When you’re in Los Angeles, posing with a Hollywood “star” along the Hollywood Walk of Fame is practically a rite of passage—and it’s also one of the city’s most beloved free attractions. Here’s everything you need to know about seeing Hollywood stars on the sidewalk at the Hollywood Walk of Fame.
History of Hollywood Walk of Fame
Honoring luminaries in motion pictures, television, radio, live theatre, and recording since 1960, the famous sidewalk includes both sides of Hollywood Boulevard from Gower to La Brea, plus both sides of Vine Street from Yucca to Sunset. The handsome stars (each costs about $30,000 to install and maintain) are unveiled at free public ceremonies, which are often attended by honorees and their celebrity entourages—a great way to see stars if that’s one of your Hollywood goals (and isn’t it everyone’s?).
E.M. Stuart, then a volunteer president for the Hollywood Chamber of Commerce, is credited with the idea for creating the Walk of Fame in 1953. Come 1955, a design was proposed to the Los Angeles City Council. No one seems to agree on the origin for the stars themselves, but by 1956 a final design featuring terrazzo and brass stars was approved. Over the following year, over 1,500 honorees, spanning all areas of the entertainment industry, were selected. After some legal contention over the project, the first permanent star—honoring director Stanley Kramer—was completed. Since that initial installation of 1,500 stars (somewhere between 1960 and 1961), the Hollywood Walk of Fame has seen its share of ups, downs, and reconstruction.
The latest project, called the “Walk of Fame Master Plan” has completed its planning stages and is now looking to secure the funds for construction with the goal of being completed by 2026. The project “aims to create an inclusive space with wider sidewalks, additional shade trees, a protected mobility lane, and pedestrian safety enhancements.”
Who Does the Hollywood Walk of Fame Honor?
Honoring luminaries in motion pictures, television, radio, live theatre, and recording since 1960, The Hollywood stars are unveiled at free public ceremonies, which are often attended by honorees and their celebrity entourages.
And don’t think this is about honoring has-beens or where-are-they-nows: Getting a star is still considered a very big deal to both the in-the-know public and within the industry, with an impressive roster of recent honorees (Uma Thurman, Mindy Kaling, Ralph Macchio, the Jonas Brothers, to name a few).
Anyone, including fans, can nominate a celebrity if the celebrity or his/her management agree with the nomination. Once a year a committee goes through the approximately 200-300 applications and approves the star selections for the following year, with about 30 stars being selected each year. Once a celebrity is selected, they are actually responsible for a $50,000 fee, which is used to pay for the creation and installation of the star, as well as the maintenance of the Walk of Fame.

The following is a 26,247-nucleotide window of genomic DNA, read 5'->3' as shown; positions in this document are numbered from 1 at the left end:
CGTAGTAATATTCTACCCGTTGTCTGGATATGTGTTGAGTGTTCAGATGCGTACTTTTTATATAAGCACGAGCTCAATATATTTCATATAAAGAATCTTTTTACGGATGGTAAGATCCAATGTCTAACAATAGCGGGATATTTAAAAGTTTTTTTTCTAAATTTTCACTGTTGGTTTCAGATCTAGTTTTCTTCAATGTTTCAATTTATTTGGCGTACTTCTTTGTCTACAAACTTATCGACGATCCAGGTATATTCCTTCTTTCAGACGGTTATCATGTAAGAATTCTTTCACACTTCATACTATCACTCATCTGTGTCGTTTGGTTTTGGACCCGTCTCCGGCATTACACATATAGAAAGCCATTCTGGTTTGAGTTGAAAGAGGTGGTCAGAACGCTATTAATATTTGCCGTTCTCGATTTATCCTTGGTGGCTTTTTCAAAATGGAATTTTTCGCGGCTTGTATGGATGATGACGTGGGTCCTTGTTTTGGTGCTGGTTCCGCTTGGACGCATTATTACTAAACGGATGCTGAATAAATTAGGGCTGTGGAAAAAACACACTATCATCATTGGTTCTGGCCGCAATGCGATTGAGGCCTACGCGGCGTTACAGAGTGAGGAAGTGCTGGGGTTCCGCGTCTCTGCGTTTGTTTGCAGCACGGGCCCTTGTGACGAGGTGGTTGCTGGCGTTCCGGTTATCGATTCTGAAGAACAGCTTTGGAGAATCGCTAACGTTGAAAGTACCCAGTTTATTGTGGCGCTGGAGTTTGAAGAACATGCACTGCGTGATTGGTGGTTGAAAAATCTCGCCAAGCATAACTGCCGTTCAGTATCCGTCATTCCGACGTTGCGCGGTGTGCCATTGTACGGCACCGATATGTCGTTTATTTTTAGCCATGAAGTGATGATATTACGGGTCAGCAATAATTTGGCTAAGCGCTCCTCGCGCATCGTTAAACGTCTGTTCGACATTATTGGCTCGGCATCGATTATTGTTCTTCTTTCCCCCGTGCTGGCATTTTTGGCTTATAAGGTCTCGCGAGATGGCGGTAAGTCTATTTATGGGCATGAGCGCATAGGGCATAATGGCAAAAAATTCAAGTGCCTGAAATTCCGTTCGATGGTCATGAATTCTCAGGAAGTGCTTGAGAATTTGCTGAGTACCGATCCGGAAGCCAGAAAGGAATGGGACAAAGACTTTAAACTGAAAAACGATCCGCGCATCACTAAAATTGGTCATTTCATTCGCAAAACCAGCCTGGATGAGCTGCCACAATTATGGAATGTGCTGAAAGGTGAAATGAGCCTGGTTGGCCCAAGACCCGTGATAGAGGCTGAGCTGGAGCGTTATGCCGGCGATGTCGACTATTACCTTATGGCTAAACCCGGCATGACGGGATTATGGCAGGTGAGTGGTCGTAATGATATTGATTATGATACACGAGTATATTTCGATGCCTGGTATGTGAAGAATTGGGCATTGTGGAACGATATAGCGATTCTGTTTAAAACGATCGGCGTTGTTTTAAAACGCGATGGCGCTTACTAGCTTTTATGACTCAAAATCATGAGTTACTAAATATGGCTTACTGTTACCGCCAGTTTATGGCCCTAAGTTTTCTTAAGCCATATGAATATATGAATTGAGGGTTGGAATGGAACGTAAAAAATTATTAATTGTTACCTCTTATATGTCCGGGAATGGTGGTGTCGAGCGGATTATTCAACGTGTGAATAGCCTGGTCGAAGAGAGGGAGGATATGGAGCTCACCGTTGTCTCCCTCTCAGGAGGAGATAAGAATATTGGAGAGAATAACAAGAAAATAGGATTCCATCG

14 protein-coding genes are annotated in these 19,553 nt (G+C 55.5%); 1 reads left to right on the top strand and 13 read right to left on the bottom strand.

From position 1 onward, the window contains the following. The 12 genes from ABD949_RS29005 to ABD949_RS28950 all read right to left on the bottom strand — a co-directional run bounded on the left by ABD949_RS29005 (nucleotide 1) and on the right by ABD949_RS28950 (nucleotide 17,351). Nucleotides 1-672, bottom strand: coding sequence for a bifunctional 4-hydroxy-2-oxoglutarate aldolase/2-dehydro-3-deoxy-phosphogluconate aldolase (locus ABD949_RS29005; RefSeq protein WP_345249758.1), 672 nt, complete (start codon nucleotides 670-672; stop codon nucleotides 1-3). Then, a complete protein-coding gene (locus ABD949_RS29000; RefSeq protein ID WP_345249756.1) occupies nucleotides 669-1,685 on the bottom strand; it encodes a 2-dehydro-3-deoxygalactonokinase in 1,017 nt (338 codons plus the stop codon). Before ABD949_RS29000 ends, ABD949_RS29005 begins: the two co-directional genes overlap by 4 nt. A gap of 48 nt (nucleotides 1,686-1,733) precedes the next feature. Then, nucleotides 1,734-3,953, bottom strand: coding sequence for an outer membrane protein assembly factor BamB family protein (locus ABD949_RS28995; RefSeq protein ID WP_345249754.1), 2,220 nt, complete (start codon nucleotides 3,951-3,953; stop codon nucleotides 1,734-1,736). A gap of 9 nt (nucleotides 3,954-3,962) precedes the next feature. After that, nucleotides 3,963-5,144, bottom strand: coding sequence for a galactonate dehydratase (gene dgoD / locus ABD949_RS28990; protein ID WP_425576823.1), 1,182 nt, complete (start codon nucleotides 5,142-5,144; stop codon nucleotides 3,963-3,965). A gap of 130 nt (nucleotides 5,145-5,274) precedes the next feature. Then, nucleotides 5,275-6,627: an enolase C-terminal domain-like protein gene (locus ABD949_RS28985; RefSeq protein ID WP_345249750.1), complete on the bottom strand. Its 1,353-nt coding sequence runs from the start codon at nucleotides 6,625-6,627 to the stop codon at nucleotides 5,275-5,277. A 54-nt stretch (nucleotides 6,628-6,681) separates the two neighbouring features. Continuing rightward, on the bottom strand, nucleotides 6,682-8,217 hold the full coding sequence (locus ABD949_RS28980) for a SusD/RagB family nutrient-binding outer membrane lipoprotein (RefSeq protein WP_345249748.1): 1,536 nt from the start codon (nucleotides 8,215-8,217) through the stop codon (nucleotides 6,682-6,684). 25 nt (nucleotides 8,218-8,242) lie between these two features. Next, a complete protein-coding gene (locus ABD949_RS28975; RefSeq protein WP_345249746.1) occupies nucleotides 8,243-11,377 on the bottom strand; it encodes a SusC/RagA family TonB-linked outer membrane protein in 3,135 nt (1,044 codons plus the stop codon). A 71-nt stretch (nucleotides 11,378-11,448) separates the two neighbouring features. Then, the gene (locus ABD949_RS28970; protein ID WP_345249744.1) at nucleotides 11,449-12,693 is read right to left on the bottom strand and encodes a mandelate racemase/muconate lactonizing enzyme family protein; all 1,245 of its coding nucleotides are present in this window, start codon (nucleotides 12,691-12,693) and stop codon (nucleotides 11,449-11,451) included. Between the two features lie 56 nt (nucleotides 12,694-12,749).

Where Is the Hollywood Walk of Fame?
The famous sidewalk includes both sides of Hollywood Boulevard from Gower to La Brea, plus both sides of Vine Street from Yucca to Sunset. It is about 12 miles from the Los Angeles International Airport (LAX), which can take anywhere from a half hour to more than an hour to get to by car, depending on traffic.
Who Has a Hollywood Star?
With more than 2,700 stars along the sidewalk, odds are some of your favorite celebrities have a star. Want to find a particular star? Use the Walk of Fame’s online Star Search tool.
How Do I Attend a Hollywood Star Ceremony?
Attending a Walk of Fame Star Ceremony is free—a great way to see stars if that’s one of your Hollywood goals (and isn’t it everyone’s?). There are no tickets or fees, but that means you must arrive early, wear sunscreen, and hydrate. All ceremonies take place at 11:30 a.m. and end by 12:15 p.m. Keep up on upcoming events on the Walk of Fame website.
Want to look back on a past ceremony? The site also features videos of former ceremonies under the profile for the star.
Things to Do Near the Hollywood Walk of Fame
While you’re there, you’re a short walk from such big Hollywood Boulevard attractions as TCL Chinese Theatre, El Capitan Theatre, and Madame Tussauds Hollywood, and a short drive from such West Hollywood attractions— to name just a few—as the Sunset Strip, the WeHo Design District, and some of the best music venues in the city.
If you’re looking to make an evening out of your adventure, nothing beats a concert beneath the stars at the Hollywood Bowl. Everyone from the Beatles to Lady Gaga have performed here over the decades, and you can feel the history all around. Get out early for a picnic dinner, and look into the free museum, which celebrates the Hollywood Bowl’s unique place in musical history.